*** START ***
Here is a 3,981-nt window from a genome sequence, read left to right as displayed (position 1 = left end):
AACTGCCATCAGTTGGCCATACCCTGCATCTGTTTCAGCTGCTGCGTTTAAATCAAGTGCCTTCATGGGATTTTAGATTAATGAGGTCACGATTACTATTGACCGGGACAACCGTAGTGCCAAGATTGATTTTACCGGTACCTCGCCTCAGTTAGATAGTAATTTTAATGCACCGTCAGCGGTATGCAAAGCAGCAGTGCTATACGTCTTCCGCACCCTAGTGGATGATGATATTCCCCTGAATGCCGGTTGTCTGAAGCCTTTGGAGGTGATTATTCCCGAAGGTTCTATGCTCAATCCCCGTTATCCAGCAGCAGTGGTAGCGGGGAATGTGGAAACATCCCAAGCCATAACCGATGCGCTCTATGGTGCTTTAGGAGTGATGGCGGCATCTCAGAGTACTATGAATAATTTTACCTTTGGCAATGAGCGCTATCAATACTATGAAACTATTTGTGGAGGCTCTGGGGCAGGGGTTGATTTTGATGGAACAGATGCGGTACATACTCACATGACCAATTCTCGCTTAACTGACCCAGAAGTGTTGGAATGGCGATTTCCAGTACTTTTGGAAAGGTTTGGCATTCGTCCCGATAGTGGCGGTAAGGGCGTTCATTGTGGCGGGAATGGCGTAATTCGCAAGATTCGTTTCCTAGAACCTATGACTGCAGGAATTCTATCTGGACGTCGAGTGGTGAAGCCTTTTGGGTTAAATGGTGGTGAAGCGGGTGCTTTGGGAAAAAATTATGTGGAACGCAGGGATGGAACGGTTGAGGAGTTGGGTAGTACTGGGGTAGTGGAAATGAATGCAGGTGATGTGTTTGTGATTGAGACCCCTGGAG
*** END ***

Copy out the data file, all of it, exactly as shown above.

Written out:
Here is a 3,981-nt window from a genome sequence, read left to right as displayed (position 1 = left end):
AACTGCCATCAGTTGGCCATACCCTGCATCTGTTTCAGCTGCTGCGTTTAAATCAAGTGCCTTCATGGGATTTTAGATTAATGAGGTCACGATTACTATTGACCGGGACAACCGTAGTGCCAAGATTGATTTTACCGGTACCTCGCCTCAGTTAGATAGTAATTTTAATGCACCGTCAGCGGTATGCAAAGCAGCAGTGCTATACGTCTTCCGCACCCTAGTGGATGATGATATTCCCCTGAATGCCGGTTGTCTGAAGCCTTTGGAGGTGATTATTCCCGAAGGTTCTATGCTCAATCCCCGTTATCCAGCAGCAGTGGTAGCGGGGAATGTGGAAACATCCCAAGCCATAACCGATGCGCTCTATGGTGCTTTAGGAGTGATGGCGGCATCTCAGAGTACTATGAATAATTTTACCTTTGGCAATGAGCGCTATCAATACTATGAAACTATTTGTGGAGGCTCTGGGGCAGGGGTTGATTTTGATGGAACAGATGCGGTACATACTCACATGACCAATTCTCGCTTAACTGACCCAGAAGTGTTGGAATGGCGATTTCCAGTACTTTTGGAAAGGTTTGGCATTCGTCCCGATAGTGGCGGTAAGGGCGTTCATTGTGGCGGGAATGGCGTAATTCGCAAGATTCGTTTCCTAGAACCTATGACTGCAGGAATTCTATCTGGACGTCGAGTGGTGAAGCCTTTTGGGTTAAATGGTGGTGAAGCGGGTGCTTTGGGAAAAAATTATGTGGAACGCAGGGATGGAACGGTTGAGGAGTTGGGTAGTACTGGGGTAGTGGAAATGAATGCAGGTGATGTGTTTGTGATTGAGACCCCTGGAG